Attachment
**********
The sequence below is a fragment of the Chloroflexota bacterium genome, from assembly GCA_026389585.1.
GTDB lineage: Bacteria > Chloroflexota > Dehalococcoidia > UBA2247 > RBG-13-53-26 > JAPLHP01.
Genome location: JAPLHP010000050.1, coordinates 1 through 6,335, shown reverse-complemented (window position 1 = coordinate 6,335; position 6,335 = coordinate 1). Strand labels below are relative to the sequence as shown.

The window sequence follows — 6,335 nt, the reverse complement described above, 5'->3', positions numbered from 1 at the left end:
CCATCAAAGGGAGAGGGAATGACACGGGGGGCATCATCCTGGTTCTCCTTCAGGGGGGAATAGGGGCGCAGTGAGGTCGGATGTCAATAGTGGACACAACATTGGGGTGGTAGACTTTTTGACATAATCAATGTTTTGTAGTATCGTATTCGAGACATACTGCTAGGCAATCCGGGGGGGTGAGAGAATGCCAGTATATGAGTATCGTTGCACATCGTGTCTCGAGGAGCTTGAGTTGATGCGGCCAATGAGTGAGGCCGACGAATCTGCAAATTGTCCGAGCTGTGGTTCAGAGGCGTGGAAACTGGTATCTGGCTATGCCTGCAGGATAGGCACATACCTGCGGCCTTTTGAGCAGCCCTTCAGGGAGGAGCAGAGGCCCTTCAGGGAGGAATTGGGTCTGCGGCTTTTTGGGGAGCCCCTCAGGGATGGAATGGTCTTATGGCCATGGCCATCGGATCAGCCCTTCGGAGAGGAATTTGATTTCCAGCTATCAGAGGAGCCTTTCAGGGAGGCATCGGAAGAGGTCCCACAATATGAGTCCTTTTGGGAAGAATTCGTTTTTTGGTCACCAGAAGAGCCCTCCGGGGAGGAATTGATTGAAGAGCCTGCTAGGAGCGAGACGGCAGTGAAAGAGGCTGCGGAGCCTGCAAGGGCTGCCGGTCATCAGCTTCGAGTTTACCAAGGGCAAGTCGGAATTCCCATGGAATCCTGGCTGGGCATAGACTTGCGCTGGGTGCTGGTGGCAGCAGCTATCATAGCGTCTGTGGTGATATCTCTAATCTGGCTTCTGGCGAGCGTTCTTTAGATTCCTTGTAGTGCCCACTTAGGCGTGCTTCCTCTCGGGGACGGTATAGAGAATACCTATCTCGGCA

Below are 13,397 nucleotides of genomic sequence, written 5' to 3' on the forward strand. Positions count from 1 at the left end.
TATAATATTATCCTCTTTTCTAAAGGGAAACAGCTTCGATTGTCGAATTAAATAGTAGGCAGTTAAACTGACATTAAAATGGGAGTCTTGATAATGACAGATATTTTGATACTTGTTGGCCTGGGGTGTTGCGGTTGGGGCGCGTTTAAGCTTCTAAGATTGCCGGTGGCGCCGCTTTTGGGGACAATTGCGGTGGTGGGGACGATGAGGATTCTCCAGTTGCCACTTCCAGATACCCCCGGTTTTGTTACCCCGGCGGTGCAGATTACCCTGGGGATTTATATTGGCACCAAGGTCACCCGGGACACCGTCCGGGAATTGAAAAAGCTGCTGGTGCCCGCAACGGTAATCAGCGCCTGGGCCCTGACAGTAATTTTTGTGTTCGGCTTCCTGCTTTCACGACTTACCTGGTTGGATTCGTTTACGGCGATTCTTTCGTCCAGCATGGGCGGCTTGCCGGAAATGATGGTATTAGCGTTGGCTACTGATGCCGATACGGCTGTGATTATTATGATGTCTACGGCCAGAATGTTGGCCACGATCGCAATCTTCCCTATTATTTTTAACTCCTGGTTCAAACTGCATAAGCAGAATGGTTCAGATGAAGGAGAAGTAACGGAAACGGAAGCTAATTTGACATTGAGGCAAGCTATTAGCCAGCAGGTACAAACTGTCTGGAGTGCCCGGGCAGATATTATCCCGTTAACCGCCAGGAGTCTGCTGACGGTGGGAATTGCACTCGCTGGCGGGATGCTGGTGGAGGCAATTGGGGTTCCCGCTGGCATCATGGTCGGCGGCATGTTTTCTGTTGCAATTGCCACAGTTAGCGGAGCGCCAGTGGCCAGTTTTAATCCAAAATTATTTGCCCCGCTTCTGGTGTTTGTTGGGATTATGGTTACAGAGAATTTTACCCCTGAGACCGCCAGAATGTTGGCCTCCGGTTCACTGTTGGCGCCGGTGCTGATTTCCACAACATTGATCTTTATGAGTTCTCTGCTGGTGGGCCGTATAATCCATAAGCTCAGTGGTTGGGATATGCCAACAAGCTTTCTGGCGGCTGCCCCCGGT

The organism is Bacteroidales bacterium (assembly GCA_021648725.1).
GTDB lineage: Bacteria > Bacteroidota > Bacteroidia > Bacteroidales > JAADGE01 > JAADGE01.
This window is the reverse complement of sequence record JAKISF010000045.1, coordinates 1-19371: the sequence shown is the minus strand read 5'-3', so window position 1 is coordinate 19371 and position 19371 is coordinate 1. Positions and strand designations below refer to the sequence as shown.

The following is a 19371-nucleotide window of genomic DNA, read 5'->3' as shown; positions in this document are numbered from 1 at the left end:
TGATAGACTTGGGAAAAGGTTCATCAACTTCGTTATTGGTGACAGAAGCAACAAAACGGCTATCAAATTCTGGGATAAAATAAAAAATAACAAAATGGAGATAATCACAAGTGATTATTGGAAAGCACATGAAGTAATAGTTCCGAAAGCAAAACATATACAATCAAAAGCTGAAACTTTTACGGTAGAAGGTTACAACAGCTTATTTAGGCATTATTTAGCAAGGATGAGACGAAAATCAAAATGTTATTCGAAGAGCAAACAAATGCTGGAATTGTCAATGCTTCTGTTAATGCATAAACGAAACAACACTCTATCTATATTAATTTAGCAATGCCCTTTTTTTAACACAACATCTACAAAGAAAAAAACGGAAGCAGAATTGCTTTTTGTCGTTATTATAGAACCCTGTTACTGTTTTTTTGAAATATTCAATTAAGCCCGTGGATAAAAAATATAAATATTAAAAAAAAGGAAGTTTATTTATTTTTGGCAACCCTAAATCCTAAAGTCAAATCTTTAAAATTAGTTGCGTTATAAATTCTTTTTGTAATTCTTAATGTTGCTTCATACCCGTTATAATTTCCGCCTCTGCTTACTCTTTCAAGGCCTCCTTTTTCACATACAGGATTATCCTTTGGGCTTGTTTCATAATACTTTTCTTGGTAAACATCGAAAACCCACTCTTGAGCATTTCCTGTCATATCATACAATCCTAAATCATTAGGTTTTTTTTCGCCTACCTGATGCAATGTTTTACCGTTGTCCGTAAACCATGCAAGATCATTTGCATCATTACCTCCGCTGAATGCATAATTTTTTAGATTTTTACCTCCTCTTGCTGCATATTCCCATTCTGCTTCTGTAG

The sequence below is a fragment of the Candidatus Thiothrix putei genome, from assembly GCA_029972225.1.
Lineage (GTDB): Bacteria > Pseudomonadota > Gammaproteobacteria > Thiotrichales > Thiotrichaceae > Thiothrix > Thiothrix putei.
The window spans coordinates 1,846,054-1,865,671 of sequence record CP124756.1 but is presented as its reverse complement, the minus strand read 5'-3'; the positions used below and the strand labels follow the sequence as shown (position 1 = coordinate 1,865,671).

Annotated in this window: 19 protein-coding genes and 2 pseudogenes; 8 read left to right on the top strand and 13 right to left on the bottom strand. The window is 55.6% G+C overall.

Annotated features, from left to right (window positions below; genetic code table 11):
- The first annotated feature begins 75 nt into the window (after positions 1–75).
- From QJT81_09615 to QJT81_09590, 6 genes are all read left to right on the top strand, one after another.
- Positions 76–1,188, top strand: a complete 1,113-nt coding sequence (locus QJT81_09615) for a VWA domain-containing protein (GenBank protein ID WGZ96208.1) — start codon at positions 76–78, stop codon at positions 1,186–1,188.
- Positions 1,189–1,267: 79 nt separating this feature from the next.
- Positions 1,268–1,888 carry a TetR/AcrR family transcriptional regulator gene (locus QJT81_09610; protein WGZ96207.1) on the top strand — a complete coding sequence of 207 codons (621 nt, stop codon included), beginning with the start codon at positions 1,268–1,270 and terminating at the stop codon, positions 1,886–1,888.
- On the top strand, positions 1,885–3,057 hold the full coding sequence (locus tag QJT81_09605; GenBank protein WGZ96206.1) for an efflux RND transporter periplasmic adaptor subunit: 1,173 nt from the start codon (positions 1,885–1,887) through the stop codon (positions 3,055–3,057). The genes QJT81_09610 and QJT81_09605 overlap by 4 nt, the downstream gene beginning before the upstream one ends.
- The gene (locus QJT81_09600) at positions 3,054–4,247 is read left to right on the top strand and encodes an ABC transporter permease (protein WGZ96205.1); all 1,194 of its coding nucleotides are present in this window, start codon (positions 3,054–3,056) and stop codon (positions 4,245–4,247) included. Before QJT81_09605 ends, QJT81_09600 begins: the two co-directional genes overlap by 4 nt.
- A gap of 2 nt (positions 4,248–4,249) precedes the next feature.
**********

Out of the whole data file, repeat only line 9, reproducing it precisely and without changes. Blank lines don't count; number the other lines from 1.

GTDB lineage: Bacteria > Bacteroidota > Bacteroidia > Bacteroidales > JAADGE01 > JAADGE01.